“Helping people and seeing people with smiles on their face,” he said, “it’s very big to be able to experience that. It’s rewarding beyond anything you can imagine.”

Powerful First Impressions

NEWS Advisory Board member Jen Tousignant said the growth of each camper is “tremendous.”

“They really work well together,” she said of the young adults. “The level of collaboration, they demonstrate it in spades. The communities are amazing, but our kids are even more so.”

Mike Mandarano, who is chaperoning for the 15th time this year, said seeing the work sites can be emotional, “especially the first time seeing some of the homes.” He shared a story of a visit he and two workcampers made to a home years ago, when the teens were first exposed to living conditions of impoverished people.

“They were very quiet as they looked around this house, and then they went outside while I was still looking around with the homeowner,” he said. “I found them a little while later, sitting together in the back seat of our work van. They were sobbing.”

Mandarano called the program “a well-oiled machine.” Young adults and chaperones all learn, every year, about themselves and the world, he said.

“My DNA has changed because of this,” he said. “I cannot stop going.

“Trust me,” he added, addressing the parents in the room. “Your kids are good. We see how these kids are on these trips, and how good they are when they’re away from home. They may not let you see it, but I promise you: you are raising great kids.”

Returning emcee Jay Edwards kept the event moving, from welcoming remarks and the opening prayer to breakfast, testimonials, raffle drawings, and a Benediction.

While much of the attention was on the workcampers, Edwards made a point of raising a round of applause for NEWS chaperones.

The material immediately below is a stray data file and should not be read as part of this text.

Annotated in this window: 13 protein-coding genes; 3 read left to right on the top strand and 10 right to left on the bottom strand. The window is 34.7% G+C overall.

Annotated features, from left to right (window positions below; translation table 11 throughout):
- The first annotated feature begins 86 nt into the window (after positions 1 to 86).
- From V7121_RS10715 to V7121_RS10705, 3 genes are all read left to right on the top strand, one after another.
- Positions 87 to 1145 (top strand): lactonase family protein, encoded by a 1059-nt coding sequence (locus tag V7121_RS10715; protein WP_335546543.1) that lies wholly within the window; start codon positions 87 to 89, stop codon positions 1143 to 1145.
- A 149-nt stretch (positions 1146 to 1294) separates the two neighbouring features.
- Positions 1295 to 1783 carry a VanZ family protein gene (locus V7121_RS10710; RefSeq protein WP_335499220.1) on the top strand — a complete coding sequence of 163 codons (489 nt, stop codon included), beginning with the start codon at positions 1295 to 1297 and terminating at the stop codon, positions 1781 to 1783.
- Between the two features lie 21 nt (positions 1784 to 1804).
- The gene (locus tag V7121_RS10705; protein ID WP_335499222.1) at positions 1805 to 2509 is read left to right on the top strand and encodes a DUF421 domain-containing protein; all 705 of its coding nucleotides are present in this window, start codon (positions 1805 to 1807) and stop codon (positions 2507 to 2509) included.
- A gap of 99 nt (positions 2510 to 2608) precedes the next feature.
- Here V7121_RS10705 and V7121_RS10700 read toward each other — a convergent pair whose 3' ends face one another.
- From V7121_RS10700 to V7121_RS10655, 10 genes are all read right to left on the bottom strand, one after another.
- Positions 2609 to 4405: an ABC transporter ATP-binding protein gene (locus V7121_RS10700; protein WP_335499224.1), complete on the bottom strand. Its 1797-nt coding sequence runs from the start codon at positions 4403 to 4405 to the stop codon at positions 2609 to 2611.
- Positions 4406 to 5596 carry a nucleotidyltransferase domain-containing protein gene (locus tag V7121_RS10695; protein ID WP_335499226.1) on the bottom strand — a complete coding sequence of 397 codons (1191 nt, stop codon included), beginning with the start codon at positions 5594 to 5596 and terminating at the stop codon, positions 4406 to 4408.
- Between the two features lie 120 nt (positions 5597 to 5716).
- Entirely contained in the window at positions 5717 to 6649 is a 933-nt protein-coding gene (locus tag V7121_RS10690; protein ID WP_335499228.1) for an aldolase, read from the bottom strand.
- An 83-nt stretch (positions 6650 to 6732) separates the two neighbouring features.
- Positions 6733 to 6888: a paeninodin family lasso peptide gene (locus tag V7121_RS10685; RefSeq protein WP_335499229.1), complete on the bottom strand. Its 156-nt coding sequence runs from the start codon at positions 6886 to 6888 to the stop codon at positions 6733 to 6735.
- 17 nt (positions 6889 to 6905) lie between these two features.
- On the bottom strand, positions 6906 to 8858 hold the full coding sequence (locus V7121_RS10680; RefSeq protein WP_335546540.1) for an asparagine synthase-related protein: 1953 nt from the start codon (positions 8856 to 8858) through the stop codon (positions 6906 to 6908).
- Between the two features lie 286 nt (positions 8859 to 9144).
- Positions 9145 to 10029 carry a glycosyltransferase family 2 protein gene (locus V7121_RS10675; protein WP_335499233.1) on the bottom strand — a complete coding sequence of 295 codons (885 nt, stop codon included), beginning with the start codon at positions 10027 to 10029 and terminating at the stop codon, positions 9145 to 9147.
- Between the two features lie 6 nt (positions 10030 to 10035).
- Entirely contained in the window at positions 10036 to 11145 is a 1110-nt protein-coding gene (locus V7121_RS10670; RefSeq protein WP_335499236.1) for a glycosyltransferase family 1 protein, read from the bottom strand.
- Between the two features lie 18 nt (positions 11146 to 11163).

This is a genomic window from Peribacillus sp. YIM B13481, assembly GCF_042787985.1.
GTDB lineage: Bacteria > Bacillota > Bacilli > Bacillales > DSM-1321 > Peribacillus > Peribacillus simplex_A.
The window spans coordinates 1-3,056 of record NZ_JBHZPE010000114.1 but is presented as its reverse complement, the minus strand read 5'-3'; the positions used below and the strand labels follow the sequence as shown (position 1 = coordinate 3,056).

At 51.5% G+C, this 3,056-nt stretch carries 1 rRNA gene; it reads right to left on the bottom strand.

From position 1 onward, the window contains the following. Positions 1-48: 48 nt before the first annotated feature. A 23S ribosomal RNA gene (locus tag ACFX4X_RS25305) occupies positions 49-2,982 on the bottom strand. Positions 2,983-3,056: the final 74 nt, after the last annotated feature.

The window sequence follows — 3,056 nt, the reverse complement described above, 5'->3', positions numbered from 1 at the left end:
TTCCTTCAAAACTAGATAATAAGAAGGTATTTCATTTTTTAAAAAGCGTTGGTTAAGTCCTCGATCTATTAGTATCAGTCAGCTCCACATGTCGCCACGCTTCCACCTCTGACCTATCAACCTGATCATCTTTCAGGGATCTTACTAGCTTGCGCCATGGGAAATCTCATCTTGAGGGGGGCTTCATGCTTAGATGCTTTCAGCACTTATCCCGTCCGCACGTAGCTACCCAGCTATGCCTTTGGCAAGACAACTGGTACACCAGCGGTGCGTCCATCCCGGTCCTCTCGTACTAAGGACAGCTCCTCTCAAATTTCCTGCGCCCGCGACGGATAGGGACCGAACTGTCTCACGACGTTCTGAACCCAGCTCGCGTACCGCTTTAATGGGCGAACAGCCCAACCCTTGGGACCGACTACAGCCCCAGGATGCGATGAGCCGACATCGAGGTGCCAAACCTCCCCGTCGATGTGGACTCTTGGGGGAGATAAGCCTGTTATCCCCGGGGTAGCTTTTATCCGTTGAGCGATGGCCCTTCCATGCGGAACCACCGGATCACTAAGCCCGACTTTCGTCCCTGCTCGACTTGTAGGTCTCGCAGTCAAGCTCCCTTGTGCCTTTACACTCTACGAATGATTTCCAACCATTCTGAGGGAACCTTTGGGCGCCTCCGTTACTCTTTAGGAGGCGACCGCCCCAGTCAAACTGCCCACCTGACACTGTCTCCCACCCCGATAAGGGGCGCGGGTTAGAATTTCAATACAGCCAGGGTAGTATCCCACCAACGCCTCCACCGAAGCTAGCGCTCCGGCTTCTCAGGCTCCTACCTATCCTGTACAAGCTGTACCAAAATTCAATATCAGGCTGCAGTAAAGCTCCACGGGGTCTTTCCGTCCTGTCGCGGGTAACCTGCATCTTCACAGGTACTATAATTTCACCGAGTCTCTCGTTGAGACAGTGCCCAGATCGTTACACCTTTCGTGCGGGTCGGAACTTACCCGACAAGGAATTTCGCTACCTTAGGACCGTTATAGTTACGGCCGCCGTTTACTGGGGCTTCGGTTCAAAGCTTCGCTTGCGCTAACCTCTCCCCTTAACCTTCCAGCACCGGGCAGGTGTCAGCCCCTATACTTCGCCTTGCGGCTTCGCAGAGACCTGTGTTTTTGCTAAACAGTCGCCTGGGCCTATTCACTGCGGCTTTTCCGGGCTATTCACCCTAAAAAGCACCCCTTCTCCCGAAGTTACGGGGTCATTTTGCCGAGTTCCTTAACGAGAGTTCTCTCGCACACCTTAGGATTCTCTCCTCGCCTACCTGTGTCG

“These folks lead by example,” he said.

He also offered a reminder for the morning’s purpose.

“This event really supports the work and ministry of this program,” he said. “This is a key way to fund our young adults, who will have a transformative week.”

NCC Senior Pastor Matt Crebbin offered an opening prayer and later a Benediction. Ahead of the second prayer, more than 30 raffle tickets were drawn, sending winners home with gift baskets and certificates from local restaurants, businesses, and other NEWS supporters. The final ticket was for a 50-50 raffle, with one lucky person heading out with $400.

Picking up on that theme, Crebbin opened his Benediction by joking that “we don’t always win what we want,” which drew a laugh across the room.

“Everyone here this morning is a winner, though, because you’re here today and we thank you for that,” he said.


Managing Editor Shannon Hicks can be reached at shannon@thebee.com.

Thirty-one young adults are participating in this year’s Newtown Ecumenical Workcamp Servants mission trip. The first fundraising breakfast since March 2020 was celebrated last weekend at Newtown Congregational Church. Part of the event is the introduction of each camper, followed by the event’s opening prayer. —Bee Photo, Hicks
Michael Berry focuses on pouring a cup of regular coffee, while Griffin Brand relaxes for a moment with an urn of decaf coffee.
Olivia Bossio-Dotolo was also on top of keeping coffee cups filled as guests arrived at Newtown Congregational Church Saturday morning.
Ben Rosenthal was one of 20 people to share quick testimonials during the NEWS fundraising breakfast.
Family, friends, donors and sponsors filled The Great Room of Newtown Congregational Church for three hours on March 11, sharing breakfast while fundraising for this year’s mission trip. NEWS will be heading to Kentucky in late June to help rebuild homes for residents there.